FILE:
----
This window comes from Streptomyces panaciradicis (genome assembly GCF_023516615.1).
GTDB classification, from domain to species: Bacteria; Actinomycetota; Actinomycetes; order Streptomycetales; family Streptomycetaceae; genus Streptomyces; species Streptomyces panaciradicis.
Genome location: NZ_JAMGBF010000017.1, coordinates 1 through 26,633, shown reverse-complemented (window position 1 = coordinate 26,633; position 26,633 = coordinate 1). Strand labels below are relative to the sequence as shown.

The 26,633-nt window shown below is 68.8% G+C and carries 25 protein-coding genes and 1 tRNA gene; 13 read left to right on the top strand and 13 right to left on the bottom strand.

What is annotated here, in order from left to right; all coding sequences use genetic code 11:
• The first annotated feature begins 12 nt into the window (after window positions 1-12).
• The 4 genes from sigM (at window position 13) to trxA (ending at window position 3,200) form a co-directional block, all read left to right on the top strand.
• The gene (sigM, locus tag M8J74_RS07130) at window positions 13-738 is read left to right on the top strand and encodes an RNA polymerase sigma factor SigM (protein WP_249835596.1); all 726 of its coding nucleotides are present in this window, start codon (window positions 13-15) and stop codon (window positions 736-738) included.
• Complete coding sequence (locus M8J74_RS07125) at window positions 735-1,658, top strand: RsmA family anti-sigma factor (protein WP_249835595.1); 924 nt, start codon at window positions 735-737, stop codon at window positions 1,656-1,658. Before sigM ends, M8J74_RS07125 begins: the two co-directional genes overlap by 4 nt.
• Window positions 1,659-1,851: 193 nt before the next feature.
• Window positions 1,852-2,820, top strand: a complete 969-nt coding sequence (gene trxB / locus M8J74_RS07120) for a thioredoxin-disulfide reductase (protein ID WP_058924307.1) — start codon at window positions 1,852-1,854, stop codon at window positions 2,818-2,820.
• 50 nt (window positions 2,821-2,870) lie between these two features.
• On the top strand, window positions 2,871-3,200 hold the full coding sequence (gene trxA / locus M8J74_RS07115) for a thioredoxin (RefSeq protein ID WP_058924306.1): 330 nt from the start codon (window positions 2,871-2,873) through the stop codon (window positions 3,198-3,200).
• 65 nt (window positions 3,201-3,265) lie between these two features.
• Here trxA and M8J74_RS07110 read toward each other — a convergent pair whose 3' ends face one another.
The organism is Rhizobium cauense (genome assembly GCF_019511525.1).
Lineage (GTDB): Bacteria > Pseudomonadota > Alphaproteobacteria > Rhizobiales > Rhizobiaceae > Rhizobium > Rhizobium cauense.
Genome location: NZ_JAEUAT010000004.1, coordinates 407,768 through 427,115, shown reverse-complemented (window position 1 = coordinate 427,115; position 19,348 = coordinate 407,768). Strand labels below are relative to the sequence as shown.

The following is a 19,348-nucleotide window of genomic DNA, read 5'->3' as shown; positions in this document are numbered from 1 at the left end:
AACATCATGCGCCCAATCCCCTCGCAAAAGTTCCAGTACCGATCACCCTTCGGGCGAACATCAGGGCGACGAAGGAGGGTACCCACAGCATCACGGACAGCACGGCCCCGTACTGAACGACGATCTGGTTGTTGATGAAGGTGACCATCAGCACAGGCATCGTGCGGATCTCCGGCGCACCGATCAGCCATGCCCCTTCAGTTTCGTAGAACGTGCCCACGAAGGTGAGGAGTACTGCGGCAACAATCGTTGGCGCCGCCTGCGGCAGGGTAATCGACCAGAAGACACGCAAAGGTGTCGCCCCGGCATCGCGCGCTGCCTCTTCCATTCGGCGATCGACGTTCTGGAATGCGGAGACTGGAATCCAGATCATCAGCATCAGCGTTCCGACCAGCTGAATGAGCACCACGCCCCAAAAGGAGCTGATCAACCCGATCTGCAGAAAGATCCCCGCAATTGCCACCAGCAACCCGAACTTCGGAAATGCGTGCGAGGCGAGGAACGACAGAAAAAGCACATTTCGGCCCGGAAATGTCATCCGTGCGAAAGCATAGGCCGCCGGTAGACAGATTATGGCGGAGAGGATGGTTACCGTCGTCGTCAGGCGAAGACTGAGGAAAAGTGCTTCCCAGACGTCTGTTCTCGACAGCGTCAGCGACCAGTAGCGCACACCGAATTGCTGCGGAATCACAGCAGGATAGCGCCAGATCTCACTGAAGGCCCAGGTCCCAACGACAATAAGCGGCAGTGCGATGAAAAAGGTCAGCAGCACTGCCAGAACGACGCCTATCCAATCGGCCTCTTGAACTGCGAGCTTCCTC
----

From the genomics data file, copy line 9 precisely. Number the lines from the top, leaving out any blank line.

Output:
• Complete coding sequence (locus M8J74_RS07125) at window positions 735-1,658, top strand: RsmA family anti-sigma factor (protein WP_249835595.1); 924 nt, start codon at window positions 735-737, stop codon at window positions 1,656-1,658. Before sigM ends, M8J74_RS07125 begins: the two co-directional genes overlap by 4 nt.